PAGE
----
Footy’s back and with the NRL talking about expansion in the coming years, we’d figure it was best to remember those clubs who are gone but not forgotten.
We think instead of bringing in some new team into the fold, one if not all of these clubs should be given another chance.
Western Reds (1995 – 1997)
Rugby League’s full-time foray into the west was eventful, to say the least with the Reds winning their debut game over St George at the WACA in 1995.
Two-time Dally M winner Mick Potter was one of a handful of notable signings as he came out of a brief retirement to give it one more go.
Having aligned with the Super League, they were one of the three teams dropped after 1997 when the game once again re-unified.
Gold Coast Chargers (1988 – 1998)
A club that averaged a new name every two and a half seasons during their decade in the spotlight, the Chargers began life as the Gold Coast-Tweed Giants in 1988.
Admitted in the same year as the Broncos and Knights, the Giants had to play over the NSW border in Tweed Heads due to a clause in the Broncos licence that prevented multiple teams in South East Queensland.
1990 saw the club rebranded as the Gold Coast Seagulls and even featured Wally Lewis in his final professional season in 1991.
For a brief period at the end of the 1995 season, the club was rebranded as the Gold Coast Gladiators, however, they never played a game under that banner with the ARL taking over the club before the next season began.
Their final iteration was as the Gold Coast Chargers, playing out of Carrara Stadium with a new strip of jade, black, purple and gold.
They sided with the ARL in the split season of 1997 and made it into the NRL however were disbanded in December of 1998.
Adelaide Rams (1997 – 1998)
Captained by the inimitable Kerrod Walters for their two years of existence, the Rams were rugby league’s attempt to gain some traction in the AFL and Cricket loving city of Adelaide.
Formed to participate in News Ltd’s Super League competition, the Rams made their debut in 1997 when the competition launched.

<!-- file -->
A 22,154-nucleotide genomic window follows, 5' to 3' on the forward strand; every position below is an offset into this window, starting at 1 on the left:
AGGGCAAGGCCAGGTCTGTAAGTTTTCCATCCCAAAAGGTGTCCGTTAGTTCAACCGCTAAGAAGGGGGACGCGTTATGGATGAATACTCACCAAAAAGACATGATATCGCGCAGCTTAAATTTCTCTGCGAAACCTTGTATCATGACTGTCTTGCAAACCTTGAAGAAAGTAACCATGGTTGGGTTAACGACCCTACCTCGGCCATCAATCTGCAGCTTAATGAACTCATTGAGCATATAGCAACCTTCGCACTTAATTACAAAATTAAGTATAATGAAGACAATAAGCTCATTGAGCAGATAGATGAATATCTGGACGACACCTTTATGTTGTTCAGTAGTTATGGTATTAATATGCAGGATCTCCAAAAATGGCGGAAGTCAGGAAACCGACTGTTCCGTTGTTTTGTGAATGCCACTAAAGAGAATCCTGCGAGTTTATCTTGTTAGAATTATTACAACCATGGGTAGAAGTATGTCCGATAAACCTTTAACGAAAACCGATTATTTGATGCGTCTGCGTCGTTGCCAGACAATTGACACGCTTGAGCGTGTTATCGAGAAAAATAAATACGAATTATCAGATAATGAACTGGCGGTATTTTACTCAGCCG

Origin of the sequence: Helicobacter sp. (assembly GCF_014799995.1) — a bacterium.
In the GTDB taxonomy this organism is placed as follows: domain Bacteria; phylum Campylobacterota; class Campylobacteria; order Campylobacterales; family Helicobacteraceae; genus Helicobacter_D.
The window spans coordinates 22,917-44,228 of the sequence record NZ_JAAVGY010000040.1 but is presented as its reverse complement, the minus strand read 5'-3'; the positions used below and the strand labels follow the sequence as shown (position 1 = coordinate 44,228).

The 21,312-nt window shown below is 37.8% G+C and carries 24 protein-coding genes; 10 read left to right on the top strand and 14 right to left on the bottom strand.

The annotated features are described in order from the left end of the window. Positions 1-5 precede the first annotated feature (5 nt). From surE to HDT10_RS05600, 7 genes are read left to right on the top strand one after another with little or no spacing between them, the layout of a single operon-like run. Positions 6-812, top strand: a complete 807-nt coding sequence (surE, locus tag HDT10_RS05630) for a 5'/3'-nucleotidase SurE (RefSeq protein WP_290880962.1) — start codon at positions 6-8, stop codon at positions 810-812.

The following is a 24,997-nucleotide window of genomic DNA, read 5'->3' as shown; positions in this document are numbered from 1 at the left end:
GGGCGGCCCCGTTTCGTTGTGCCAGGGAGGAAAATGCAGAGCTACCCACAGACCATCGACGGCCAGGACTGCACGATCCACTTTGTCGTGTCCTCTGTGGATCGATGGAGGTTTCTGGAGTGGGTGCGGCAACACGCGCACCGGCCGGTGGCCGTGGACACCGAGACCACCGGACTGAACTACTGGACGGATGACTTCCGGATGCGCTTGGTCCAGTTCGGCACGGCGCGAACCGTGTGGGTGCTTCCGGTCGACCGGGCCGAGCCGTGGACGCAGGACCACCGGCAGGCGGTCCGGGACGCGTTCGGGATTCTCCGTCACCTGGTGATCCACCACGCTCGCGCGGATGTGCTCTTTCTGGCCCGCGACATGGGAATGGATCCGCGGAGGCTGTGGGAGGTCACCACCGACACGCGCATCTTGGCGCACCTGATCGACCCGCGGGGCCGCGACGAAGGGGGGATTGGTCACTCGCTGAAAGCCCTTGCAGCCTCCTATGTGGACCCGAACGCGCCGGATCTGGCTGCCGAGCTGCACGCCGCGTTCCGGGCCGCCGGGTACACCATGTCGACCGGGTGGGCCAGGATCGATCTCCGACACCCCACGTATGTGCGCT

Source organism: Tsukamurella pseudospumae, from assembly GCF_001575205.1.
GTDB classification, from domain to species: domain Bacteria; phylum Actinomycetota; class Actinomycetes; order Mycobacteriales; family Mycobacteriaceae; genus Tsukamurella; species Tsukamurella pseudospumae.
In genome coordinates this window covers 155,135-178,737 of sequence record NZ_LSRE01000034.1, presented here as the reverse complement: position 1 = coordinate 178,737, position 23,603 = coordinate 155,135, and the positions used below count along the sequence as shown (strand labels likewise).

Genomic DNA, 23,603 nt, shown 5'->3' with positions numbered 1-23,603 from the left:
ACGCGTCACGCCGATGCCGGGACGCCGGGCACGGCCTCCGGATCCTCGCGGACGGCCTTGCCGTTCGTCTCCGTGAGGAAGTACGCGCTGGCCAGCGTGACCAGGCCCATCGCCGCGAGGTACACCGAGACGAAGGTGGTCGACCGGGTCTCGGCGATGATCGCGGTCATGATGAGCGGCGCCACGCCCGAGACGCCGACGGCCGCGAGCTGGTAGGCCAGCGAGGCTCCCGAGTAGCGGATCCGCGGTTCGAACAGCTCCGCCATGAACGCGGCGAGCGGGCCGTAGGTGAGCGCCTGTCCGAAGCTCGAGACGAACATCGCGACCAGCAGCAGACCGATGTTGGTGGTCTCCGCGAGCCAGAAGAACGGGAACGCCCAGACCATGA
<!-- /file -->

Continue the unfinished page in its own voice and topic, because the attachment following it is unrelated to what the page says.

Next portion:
They survived the chop when the competitions merged in 1998 but were controversially cut before the 1999 season kicked off when the Dragons merged with Illawarra to maintain an even number of teams in the competition.
Hunter Mariners (1997)
Another Super League creation, the Mariners played just one season as local competition for the Knights, who would go on to win the ARL Premiership that year.
All seven of the Mariners wins that season came at their home base of Topper Stadium with just two losses.
Away from home was a different story for them as they struggled and lost all nine fixtures on the road, consigning them to sixth place in the ten-team competition.
They were famously able to qualify for the final of the World Club Challenge and went on to lose to the Brisbane Broncos.
When the competition was unified in 1997, it was deemed that the Newcastle area would not be big enough for two sides and after a merger with the Gold Coast side fell through, they were excluded from the new league.
The core of the Hunter Mariners side became the Melbourne Storm and they won the competition in 1999.
North Sydney Bears (1908 – 1999)
With all due respect to the other teams on this list, this might be the most painful inclusion.
Formed in 1908, the Bears were a fixture of the NSWRL and planned to ensure their survival by moving to the Central Coast.
With too much debt accrued, the Bears were forced into a merger with the Manly Sea Eagles however that was short-lived as the joint club collapsed in 2002.
The Bears are not going away quietly however as they continue to seek re-admission into the NRL as a new entity.
Northern Eagles (2000 – 2002)
Speaking of that joint club, it was around for all of three seasons as the side split its time between Brookvale Oval and Gosford.
Just after fans had become used to calling them the Northern Eagles, the merger collapsed and the licence reverted back to Manly leaving the North Sydney team out in the cold.
While other mergers have worked quite well due to the NRL condensing its number of teams, this is one that can not go in that category but recent developments have the Bears confident of a return in 2024 under a proposed two-tiered NRL competition.
South Queensland Crushers (1995 – 1997)
The South Queensland Crushers played their games at Lang Park, recruited plenty of well-known players but were still never fully adopted as Brisbane’s second team.
Part of the four-team expansion in 1995, the Crushers won just 13 games in their time in the ARL and were closed down in late 1997.
Newtown Jets (1908 – 1983)
One club that is no longer a top flight rugby league side and were not involved in the Super League War/NRL condensing was the Newtown Jets.
Part of the NSWRL’s first season in 1908, the three time premiers had several well known names in its squad including Neil Pringle, Tommy Raudonikis and Phil Gould.
They were excluded at the end of 1983 due to financial issues and despite several attempts, they were never allowed back into the competition and now act as the feeder club for Cronulla while playing in the NSW Cup competition.
Gone But Not Forgotten
Four clubs that were ARL fixtures no longer exist in their current form but have been given a second life in the form of mergers.
The Balmain Tigers and Western Suburbs Magpies joined forces at the end of 1999 to be reborn as the Wests Tigers, who won their first premiership as a joint club in 2005.
After one season in the NRL, St George Dragons and Illawarra Steelers merged to become the St George Illawarra Dragons, who claimed their first premiership in 2010.